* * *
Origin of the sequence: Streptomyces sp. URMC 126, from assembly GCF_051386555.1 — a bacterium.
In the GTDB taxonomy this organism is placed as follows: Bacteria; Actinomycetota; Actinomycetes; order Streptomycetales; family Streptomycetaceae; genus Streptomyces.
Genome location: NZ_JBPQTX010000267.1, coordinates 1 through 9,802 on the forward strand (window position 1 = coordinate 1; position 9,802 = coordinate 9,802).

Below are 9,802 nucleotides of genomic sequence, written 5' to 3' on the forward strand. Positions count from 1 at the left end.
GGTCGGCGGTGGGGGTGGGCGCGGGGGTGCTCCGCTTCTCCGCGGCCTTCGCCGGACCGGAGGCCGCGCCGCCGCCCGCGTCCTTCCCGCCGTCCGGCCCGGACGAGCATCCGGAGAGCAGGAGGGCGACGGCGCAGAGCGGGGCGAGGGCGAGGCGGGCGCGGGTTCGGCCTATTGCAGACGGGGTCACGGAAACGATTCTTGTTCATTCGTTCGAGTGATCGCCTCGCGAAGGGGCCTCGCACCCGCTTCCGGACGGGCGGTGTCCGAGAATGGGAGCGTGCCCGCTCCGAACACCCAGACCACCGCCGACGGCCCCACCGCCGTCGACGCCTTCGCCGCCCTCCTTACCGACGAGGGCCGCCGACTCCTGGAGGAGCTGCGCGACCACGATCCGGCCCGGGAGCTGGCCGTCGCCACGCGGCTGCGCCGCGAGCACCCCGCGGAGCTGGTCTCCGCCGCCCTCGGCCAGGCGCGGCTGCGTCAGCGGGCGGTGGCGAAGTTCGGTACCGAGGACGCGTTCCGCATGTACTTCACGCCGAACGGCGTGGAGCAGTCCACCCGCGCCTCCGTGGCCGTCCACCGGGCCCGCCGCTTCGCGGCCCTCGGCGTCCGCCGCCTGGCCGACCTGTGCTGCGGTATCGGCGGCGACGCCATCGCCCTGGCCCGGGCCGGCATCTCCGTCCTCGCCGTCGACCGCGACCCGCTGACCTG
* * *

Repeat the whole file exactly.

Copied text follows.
Origin of the sequence: Streptomyces sp. URMC 126, from assembly GCF_051386555.1 — a bacterium.
In the GTDB taxonomy this organism is placed as follows: Bacteria; Actinomycetota; Actinomycetes; order Streptomycetales; family Streptomycetaceae; genus Streptomyces.
Genome location: NZ_JBPQTX010000267.1, coordinates 1 through 9,802 on the forward strand (window position 1 = coordinate 1; position 9,802 = coordinate 9,802).

Below are 9,802 nucleotides of genomic sequence, written 5' to 3' on the forward strand. Positions count from 1 at the left end.
GGTCGGCGGTGGGGGTGGGCGCGGGGGTGCTCCGCTTCTCCGCGGCCTTCGCCGGACCGGAGGCCGCGCCGCCGCCCGCGTCCTTCCCGCCGTCCGGCCCGGACGAGCATCCGGAGAGCAGGAGGGCGACGGCGCAGAGCGGGGCGAGGGCGAGGCGGGCGCGGGTTCGGCCTATTGCAGACGGGGTCACGGAAACGATTCTTGTTCATTCGTTCGAGTGATCGCCTCGCGAAGGGGCCTCGCACCCGCTTCCGGACGGGCGGTGTCCGAGAATGGGAGCGTGCCCGCTCCGAACACCCAGACCACCGCCGACGGCCCCACCGCCGTCGACGCCTTCGCCGCCCTCCTTACCGACGAGGGCCGCCGACTCCTGGAGGAGCTGCGCGACCACGATCCGGCCCGGGAGCTGGCCGTCGCCACGCGGCTGCGCCGCGAGCACCCCGCGGAGCTGGTCTCCGCCGCCCTCGGCCAGGCGCGGCTGCGTCAGCGGGCGGTGGCGAAGTTCGGTACCGAGGACGCGTTCCGCATGTACTTCACGCCGAACGGCGTGGAGCAGTCCACCCGCGCCTCCGTGGCCGTCCACCGGGCCCGCCGCTTCGCGGCCCTCGGCGTCCGCCGCCTGGCCGACCTGTGCTGCGGTATCGGCGGCGACGCCATCGCCCTGGCCCGGGCCGGCATCTCCGTCCTCGCCGTCGACCGCGACCCGCTGACCTG